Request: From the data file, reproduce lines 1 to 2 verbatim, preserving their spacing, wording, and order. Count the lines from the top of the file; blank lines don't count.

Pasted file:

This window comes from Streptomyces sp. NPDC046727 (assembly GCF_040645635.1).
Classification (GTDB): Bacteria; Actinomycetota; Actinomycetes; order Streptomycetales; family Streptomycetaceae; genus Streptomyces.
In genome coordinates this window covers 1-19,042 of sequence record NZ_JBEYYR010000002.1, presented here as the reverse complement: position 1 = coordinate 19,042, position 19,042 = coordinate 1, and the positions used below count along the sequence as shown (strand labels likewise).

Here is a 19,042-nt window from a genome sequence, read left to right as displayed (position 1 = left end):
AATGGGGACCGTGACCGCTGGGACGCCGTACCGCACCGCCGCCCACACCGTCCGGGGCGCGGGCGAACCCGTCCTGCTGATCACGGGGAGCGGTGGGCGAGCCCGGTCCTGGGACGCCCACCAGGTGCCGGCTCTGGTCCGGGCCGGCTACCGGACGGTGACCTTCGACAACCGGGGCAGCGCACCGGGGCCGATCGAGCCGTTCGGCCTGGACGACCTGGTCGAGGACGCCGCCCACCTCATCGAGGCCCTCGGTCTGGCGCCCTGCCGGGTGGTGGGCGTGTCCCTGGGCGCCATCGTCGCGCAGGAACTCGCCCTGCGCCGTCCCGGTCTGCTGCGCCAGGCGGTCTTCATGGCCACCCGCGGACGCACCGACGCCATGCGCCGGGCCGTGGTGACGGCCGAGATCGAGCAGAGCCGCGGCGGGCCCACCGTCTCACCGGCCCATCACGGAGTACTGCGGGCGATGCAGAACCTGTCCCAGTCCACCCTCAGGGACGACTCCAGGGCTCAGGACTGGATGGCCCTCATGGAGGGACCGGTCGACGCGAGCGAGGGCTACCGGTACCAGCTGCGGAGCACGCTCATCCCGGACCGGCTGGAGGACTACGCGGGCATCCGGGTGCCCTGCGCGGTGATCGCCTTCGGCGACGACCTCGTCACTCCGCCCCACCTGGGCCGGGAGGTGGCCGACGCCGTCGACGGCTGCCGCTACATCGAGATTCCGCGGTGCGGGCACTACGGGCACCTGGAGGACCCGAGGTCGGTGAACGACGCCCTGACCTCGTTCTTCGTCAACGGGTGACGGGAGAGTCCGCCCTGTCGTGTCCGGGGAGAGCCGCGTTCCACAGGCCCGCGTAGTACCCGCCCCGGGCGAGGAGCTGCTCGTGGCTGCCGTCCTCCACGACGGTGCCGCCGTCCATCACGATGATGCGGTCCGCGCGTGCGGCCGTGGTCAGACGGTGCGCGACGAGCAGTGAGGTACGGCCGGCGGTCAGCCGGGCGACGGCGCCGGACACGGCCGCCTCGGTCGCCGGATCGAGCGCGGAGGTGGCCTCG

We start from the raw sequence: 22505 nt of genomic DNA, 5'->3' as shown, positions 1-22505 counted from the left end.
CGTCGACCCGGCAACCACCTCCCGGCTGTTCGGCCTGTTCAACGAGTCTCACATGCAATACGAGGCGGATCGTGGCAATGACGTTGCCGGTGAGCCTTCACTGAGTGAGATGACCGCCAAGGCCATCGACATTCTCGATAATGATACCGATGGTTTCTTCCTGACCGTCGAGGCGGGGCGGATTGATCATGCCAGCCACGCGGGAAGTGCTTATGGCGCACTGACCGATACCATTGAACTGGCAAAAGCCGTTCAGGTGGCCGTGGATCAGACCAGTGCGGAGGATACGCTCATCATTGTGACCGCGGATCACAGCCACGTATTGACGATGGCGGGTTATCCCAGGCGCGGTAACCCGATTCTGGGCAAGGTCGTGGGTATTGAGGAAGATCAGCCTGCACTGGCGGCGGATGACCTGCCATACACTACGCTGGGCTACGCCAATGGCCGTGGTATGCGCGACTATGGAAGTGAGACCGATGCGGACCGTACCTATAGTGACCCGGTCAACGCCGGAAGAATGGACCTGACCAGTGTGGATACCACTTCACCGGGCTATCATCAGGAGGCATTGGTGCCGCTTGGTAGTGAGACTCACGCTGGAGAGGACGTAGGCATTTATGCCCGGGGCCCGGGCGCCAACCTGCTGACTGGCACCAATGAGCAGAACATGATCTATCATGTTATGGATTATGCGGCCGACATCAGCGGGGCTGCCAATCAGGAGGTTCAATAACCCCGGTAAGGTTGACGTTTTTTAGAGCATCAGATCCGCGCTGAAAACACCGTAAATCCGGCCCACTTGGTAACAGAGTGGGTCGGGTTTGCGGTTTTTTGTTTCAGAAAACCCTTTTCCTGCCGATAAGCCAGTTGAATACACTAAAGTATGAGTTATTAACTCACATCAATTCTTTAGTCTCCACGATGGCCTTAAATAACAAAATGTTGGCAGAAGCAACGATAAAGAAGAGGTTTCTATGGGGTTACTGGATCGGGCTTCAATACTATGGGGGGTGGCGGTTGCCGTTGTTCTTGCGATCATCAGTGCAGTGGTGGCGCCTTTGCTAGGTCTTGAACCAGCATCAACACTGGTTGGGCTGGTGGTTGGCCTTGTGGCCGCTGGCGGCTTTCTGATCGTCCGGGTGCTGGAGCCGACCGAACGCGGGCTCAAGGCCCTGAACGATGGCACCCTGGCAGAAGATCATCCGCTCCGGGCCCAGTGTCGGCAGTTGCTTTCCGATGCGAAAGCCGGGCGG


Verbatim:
This window comes from Streptomyces sp. NPDC046727 (assembly GCF_040645635.1).
Classification (GTDB): Bacteria; Actinomycetota; Actinomycetes; order Streptomycetales; family Streptomycetaceae; genus Streptomyces.